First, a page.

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Travis Tritt Calls Canceling Shows Due to COVID Rules a ‘Sacrifice I’m Willing to Make’

Country singer Travis Tritt is ready to take a hard stance against COVID-19 vaccine and testing mandates at concerts, and announced Monday (Oct. 18) he’s even going so far as to cancel four shows making those requirements.

Tritt says the negative comments he received after performing shows with COVID-19 safety protocols on the Brooks & Dunn Reboot Tour convinced him to do things differently for his solo dates. 

“I got literally hundreds of comments and direct messages from people on all social media platforms, which basically told me how disappointed they were,” Tritt says. “They were heartbreaking.” 

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As a result, Tritt will no longer be performing at Emens Auditorium in Muncie, Indiana; Pearl River Resort in Philadelphia, Mississippi; Peoria Civic Center in Peoria, Illinois; and Louisville Palace in Louisville, Kentucky. The Indiana, Mississippi and Illinois venues are calling for mask wearing, while the Louisville Palace — operated by Live Nation — is requiring a negative COVID-19 test result or proof of vaccination for attendees.    

The cancellations follow an August statement Tritt released that declared promoters or venues who require COVID-19 safety protocols are “discriminating” against concertgoers and said that he stood with those standing up against “the squelching of any specific freedoms and basic human rights around the world.”  

According to Tritt, he and his team were unaware of any restrictions placed on concertgoers when they booked the fall solo tour and canceled shows as they became aware.

As of this Monday afternoon, three additional venues on his tour stated on their websites that masks are required: Hard Rock Live in Oklahoma, Bell Auditorium in Georgia and Township Auditorium in South Carolina. Tritt tells Billboard that is team is reaching out to all of his dates to confirm the status of such mandates and further updates will be announced soon.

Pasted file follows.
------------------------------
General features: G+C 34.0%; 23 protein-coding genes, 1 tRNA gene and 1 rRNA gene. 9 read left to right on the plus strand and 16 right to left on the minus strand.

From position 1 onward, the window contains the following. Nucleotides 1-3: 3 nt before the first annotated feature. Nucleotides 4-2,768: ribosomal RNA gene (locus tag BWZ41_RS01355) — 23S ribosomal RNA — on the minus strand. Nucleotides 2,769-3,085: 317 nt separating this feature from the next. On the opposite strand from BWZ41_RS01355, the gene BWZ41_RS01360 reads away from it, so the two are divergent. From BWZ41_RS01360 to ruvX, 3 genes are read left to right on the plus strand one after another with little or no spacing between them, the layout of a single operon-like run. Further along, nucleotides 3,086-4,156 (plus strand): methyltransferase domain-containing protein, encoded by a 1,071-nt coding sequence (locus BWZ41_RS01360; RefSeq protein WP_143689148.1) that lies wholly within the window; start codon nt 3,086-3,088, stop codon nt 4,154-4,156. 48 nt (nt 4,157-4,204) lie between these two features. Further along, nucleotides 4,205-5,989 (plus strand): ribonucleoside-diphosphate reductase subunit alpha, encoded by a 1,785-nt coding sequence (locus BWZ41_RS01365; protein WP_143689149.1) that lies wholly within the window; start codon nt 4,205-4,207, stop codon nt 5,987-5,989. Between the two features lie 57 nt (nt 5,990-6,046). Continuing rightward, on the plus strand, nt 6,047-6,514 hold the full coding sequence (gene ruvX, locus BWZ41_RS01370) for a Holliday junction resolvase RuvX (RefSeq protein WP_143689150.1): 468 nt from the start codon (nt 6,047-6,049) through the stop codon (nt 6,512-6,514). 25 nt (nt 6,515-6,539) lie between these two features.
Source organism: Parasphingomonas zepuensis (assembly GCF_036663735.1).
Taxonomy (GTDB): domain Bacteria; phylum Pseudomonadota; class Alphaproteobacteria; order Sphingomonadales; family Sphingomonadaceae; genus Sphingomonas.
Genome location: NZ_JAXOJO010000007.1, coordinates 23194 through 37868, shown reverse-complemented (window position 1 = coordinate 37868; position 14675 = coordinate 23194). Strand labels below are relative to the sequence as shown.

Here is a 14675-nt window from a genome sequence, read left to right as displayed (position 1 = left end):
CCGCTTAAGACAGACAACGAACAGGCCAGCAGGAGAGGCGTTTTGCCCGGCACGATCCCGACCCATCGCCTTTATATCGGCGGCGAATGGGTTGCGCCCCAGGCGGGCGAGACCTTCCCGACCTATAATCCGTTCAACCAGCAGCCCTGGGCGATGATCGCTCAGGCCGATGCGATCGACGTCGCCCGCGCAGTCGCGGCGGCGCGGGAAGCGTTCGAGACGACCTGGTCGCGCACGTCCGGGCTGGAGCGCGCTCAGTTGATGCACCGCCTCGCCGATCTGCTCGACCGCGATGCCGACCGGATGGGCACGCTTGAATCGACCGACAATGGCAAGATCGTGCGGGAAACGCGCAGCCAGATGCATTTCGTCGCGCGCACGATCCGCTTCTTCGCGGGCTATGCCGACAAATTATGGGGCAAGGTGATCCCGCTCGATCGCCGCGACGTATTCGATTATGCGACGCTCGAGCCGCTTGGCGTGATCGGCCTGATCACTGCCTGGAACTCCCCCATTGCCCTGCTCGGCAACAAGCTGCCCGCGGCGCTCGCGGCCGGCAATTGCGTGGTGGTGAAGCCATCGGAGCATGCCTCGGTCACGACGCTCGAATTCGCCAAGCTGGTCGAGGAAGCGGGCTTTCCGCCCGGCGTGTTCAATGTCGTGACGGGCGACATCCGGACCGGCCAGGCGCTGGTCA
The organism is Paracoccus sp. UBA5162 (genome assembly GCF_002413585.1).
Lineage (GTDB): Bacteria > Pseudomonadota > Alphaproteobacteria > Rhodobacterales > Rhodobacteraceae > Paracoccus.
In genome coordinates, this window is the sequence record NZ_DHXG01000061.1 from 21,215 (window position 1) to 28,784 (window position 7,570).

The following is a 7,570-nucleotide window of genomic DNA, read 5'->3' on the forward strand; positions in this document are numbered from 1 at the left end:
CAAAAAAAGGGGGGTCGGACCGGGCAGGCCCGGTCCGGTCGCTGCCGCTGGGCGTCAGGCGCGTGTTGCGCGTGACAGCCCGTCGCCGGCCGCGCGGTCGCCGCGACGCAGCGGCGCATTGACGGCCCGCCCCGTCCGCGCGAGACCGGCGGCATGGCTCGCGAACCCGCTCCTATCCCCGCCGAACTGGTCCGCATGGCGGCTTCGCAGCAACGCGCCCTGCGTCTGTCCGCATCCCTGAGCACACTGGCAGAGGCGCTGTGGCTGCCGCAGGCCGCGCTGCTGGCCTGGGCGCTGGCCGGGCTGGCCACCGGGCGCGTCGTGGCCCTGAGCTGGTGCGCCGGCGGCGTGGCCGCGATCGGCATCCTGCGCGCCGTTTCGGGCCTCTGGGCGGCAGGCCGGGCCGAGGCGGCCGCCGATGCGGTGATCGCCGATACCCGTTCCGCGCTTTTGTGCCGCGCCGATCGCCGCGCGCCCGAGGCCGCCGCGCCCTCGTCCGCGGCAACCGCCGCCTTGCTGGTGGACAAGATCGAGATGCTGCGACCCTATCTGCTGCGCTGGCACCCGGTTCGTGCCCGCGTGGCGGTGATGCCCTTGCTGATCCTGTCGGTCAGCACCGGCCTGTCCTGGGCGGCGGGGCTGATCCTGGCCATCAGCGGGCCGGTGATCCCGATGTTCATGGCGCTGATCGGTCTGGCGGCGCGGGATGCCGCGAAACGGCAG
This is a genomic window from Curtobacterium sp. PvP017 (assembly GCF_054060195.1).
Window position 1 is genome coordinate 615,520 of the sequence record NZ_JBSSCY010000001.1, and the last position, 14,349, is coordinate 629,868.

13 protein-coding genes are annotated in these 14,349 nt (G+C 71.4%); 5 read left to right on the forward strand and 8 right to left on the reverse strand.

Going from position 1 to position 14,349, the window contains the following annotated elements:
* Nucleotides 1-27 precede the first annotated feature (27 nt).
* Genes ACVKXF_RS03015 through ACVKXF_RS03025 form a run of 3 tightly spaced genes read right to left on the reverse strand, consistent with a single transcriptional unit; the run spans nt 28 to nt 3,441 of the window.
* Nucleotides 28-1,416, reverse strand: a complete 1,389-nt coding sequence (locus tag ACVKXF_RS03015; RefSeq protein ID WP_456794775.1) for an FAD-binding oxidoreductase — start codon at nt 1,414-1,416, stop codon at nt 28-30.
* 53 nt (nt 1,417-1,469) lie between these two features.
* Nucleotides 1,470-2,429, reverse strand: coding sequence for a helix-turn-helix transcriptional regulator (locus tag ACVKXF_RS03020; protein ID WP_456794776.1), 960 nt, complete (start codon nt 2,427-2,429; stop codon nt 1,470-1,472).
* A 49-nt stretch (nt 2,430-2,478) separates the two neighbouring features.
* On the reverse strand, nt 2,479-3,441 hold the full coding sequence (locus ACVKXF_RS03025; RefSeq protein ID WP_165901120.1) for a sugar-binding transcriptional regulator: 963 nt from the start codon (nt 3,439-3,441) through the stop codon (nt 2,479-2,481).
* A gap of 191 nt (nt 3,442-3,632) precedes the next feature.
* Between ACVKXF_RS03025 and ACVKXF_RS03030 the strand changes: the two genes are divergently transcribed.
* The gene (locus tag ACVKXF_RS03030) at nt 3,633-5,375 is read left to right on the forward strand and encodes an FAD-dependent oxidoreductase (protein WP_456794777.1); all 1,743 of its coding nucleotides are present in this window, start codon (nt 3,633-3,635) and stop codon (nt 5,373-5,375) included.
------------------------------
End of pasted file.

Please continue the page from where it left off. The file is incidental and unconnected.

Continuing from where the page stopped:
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Based on seating maps still available on Ticketmaster, several of the four canceled shows had a large number of tickets available when Tritt canceled the dates, but he says “in no way, shape, form, or fashion do ticket sales play into this decision.”

He adds, “What we’re seeing is people are waiting until the very last minute to buy their tickets, to just make sure that the show is actually going to play and not be canceled or postponed the way the shows were last year.” 

Tritt’s headlining tour is scheduled to run through December with stops in Georgia, Indiana, Texas, Michigan and more. The artist says he is “not against the vaccine,” but he is “against forcing people to take medicine that they may not need and may not want.” Vaccines are not required for his touring staff and he adds that he himself would not want to attend a show that required masks, proof of a negative COVID-19, or proof of vaccination.  

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“I totally disagree with any mandate that would force people to go against their better judgement or would attack their personal freedoms. That’s why I am making this stand,” Tritt says. “And I know, straight up, it’s definitely gonna cost me money and that’s a sacrifice I’m willing to make.” 

With Monday’s announcement, Tritt joins other acts canceling performances due to COVID-19 restrictions, including Eric Clapton and comedian Jim Breuer.